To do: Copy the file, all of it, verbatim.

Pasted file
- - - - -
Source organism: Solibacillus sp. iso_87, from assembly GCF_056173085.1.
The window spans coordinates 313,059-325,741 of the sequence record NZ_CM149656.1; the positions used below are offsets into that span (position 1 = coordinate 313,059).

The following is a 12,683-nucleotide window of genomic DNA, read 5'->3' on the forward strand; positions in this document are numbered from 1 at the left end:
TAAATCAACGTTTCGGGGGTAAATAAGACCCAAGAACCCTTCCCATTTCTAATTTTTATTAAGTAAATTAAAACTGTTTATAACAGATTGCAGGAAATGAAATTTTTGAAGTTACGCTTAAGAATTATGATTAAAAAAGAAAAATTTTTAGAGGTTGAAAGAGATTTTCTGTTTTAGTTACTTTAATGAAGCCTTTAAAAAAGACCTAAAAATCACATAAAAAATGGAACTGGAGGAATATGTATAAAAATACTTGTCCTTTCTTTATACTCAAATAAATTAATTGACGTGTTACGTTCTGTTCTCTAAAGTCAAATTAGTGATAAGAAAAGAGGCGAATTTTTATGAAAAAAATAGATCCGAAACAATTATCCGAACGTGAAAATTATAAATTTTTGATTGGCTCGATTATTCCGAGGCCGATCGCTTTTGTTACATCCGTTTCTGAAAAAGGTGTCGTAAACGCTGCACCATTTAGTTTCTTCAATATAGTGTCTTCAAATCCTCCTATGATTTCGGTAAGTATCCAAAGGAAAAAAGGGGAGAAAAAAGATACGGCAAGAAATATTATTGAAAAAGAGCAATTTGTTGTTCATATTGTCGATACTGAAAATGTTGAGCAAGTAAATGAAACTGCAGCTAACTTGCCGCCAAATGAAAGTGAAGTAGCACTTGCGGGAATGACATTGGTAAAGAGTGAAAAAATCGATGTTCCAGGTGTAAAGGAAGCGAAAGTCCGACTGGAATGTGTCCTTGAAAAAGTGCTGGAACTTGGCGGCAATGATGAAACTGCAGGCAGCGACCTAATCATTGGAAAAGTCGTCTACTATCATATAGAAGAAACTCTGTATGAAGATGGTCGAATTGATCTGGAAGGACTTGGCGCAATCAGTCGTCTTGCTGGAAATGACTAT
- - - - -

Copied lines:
Source organism: Solibacillus sp. iso_87, from assembly GCF_056173085.1.
The window spans coordinates 313,059-325,741 of the sequence record NZ_CM149656.1; the positions used below are offsets into that span (position 1 = coordinate 313,059).

The following is a 12,683-nucleotide window of genomic DNA, read 5'->3' on the forward strand; positions in this document are numbered from 1 at the left end:
TAAATCAACGTTTCGGGGGTAAATAAGACCCAAGAACCCTTCCCATTTCTAATTTTTATTAAGTAAATTAAAACTGTTTATAACAGATTGCAGGAAATGAAATTTTTGAAGTTACGCTTAAGAATTATGATTAAAAAAGAAAAATTTTTAGAGGTTGAAAGAGATTTTCTGTTTTAGTTACTTTAATGAAGCCTTTAAAAAAGACCTAAAAATCACATAAAAAATGGAACTGGAGGAATATGTATAAAAATACTTGTCCTTTCTTTATACTCAAATAAATTAATTGACGTGTTACGTTCTGTTCTCTAAAGTCAAATTAGTGATAAGAAAAGAGGCGAATTTTTATGAAAAAAATAGATCCGAAACAATTATCCGAACGTGAAAATTATAAATTTTTGATTGGCTCGATTATTCCGAGGCCGATCGCTTTTGTTACATCCGTTTCTGAAAAAGGTGTCGTAAACGCTGCACCATTTAGTTTCTTCAATATAGTGTCTTCAAATCCTCCTATGATTTCGGTAAGTATCCAAAGGAAAAAAGGGGAGAAAAAAGATACGGCAAGAAATATTATTGAAAAAGAGCAATTTGTTGTTCATATTGTCGATACTGAAAATGTTGAGCAAGTAAATGAAACTGCAGCTAACTTGCCGCCAAATGAAAGTGAAGTAGCACTTGCGGGAATGACATTGGTAAAGAGTGAAAAAATCGATGTTCCAGGTGTAAAGGAAGCGAAAGTCCGACTGGAATGTGTCCTTGAAAAAGTGCTGGAACTTGGCGGCAATGATGAAACTGCAGGCAGCGACCTAATCATTGGAAAAGTCGTCTACTATCATATAGAAGAAACTCTGTATGAAGATGGTCGAATTGATCTGGAAGGACTTGGCGCAATCAGTCGTCTTGCTGGAAATGACTAT